I fully support LAPD Chief Charlie Beck’s efforts to improve the relationship between cyclists and police officers, and I was very disappointed to hear about the confrontation in Hollywood on May 28.
The video from that night is disturbing. The LAPD is conducting a full investigation of this incident, and I have complete confidence in Chief Beck’s commitment to making the City’s streets safe for everyone.
—Mayor Antonio Villaraigosa
We invite you to post your comments about this alarming incident, and how you think that the mayor and the city should respond.
Tags: Mayor Villaraigosa
Yesterday, we attended the star studded (at least in our universe) MOVE LA Transportation Conversation II conference, which gave the broad coalition of supporters behind mastermind Denny Zane’s Measure R campaign a chance to speak about developments in the Measure R undertaking and the acceleration concept known colloquially as “30/10.”
A quick look at the day’s lineup shows just how many people, and just what kind, are interested in this conversation. Two great articles by Joel Epstein at the Huffington Post and Gloria Ohland at Streetsblog LA have already gone up this morning, so we’ll let them do the recapping of the event.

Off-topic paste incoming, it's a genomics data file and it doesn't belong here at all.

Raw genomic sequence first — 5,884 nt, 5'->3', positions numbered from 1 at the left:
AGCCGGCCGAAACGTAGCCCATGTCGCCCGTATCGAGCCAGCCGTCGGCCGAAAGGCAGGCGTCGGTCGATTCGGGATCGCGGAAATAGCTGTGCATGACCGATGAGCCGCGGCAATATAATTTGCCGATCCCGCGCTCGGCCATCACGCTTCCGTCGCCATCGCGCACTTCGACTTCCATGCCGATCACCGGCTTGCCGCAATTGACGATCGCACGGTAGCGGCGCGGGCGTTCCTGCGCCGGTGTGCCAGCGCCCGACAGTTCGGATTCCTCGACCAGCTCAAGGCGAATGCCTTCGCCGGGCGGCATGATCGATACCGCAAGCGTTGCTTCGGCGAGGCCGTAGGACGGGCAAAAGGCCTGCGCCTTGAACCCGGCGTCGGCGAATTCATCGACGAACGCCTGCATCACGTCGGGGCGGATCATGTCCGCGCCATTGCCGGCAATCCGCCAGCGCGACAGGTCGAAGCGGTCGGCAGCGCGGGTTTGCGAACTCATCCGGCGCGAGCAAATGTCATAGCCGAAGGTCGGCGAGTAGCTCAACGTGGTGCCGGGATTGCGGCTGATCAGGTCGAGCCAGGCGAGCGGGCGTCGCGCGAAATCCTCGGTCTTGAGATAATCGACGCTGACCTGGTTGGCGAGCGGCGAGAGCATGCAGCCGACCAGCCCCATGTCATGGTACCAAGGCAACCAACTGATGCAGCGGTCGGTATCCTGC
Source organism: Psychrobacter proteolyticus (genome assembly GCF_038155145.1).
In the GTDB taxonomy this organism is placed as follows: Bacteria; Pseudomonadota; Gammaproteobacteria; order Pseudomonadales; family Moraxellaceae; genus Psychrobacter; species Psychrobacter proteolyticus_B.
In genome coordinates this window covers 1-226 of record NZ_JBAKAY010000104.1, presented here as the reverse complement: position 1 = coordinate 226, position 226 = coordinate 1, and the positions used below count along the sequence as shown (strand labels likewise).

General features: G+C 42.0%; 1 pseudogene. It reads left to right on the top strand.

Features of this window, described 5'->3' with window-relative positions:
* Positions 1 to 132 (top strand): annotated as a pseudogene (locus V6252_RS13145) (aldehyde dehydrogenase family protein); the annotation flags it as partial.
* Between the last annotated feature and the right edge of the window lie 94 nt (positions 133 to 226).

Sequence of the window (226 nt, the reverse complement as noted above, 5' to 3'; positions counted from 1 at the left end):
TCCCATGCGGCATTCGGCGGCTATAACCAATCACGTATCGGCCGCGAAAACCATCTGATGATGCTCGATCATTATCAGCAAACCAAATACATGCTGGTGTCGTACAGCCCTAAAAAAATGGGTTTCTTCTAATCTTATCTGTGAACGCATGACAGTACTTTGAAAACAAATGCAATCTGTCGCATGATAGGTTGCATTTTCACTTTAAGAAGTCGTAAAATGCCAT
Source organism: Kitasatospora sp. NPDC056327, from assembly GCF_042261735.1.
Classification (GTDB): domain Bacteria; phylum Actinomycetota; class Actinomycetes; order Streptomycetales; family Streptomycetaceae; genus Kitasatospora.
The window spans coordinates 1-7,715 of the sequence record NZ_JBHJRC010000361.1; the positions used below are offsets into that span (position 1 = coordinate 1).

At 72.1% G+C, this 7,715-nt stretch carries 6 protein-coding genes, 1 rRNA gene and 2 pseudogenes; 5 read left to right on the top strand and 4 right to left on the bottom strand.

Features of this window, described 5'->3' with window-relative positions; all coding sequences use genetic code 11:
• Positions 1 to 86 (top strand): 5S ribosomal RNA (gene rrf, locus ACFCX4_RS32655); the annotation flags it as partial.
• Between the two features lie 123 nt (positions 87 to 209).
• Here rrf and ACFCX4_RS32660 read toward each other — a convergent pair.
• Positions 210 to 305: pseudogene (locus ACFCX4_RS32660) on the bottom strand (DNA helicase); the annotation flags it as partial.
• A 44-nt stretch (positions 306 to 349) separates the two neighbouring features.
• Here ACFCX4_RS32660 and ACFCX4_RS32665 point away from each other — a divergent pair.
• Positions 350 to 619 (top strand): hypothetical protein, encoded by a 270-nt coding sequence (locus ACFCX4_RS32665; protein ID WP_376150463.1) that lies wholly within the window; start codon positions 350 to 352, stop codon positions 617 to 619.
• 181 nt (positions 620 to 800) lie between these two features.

We did miraculously end up sitting right next to Mayor Villaraigosa and used the chance to pounce on him about bicycles. The Mayor immediately asked why he was unable to open a street like Wilshire to bikes and pedestrians, and we reminded him of the CicLAvia campaign his office has been working on.
But we also said that if he seriously puts his weight behind such an idea, and gives the directive to LADOT and other city departments to get in line, the bike community would most likely mobilize en masse to support him. He then turned to his staff and said “no more excuses, let’s get this thing done,” to which, in the hallway following up with staff, they all said it wasn’t going to be that easy. So while the Mayor’s people have clearly been ground down by the planetary churnings of the LADOT, Villaraigosa himself seems to be aware of the hurdles and determined to do something about it.